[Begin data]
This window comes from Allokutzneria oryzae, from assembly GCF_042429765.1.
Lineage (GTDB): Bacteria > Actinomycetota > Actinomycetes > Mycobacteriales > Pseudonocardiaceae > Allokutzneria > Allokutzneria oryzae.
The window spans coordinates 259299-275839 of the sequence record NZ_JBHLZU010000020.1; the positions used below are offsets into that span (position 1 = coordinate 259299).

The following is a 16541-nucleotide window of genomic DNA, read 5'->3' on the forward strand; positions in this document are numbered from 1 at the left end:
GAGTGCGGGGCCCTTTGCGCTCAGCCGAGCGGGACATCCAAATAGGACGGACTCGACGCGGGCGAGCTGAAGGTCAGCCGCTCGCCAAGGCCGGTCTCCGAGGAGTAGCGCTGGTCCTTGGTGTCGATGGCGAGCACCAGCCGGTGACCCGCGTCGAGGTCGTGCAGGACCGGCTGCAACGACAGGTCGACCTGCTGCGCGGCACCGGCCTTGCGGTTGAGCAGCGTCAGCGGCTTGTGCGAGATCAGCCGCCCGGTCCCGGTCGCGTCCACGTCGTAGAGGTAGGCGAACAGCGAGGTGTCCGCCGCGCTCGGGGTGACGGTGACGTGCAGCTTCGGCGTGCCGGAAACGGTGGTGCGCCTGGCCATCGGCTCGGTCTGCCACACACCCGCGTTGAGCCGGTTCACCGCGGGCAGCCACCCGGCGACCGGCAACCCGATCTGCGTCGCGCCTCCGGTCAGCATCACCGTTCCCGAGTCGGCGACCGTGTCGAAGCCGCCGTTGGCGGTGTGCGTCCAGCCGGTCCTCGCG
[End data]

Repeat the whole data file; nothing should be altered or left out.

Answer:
This window comes from Allokutzneria oryzae, from assembly GCF_042429765.1.
Lineage (GTDB): Bacteria > Actinomycetota > Actinomycetes > Mycobacteriales > Pseudonocardiaceae > Allokutzneria > Allokutzneria oryzae.
The window spans coordinates 259299-275839 of the sequence record NZ_JBHLZU010000020.1; the positions used below are offsets into that span (position 1 = coordinate 259299).

The following is a 16541-nucleotide window of genomic DNA, read 5'->3' on the forward strand; positions in this document are numbered from 1 at the left end:
GAGTGCGGGGCCCTTTGCGCTCAGCCGAGCGGGACATCCAAATAGGACGGACTCGACGCGGGCGAGCTGAAGGTCAGCCGCTCGCCAAGGCCGGTCTCCGAGGAGTAGCGCTGGTCCTTGGTGTCGATGGCGAGCACCAGCCGGTGACCCGCGTCGAGGTCGTGCAGGACCGGCTGCAACGACAGGTCGACCTGCTGCGCGGCACCGGCCTTGCGGTTGAGCAGCGTCAGCGGCTTGTGCGAGATCAGCCGCCCGGTCCCGGTCGCGTCCACGTCGTAGAGGTAGGCGAACAGCGAGGTGTCCGCCGCGCTCGGGGTGACGGTGACGTGCAGCTTCGGCGTGCCGGAAACGGTGGTGCGCCTGGCCATCGGCTCGGTCTGCCACACACCCGCGTTGAGCCGGTTCACCGCGGGCAGCCACCCGGCGACCGGCAACCCGATCTGCGTCGCGCCTCCGGTCAGCATCACCGTTCCCGAGTCGGCGACCGTGTCGAAGCCGCCGTTGGCGGTGTGCGTCCAGCCGGTCCTCGCG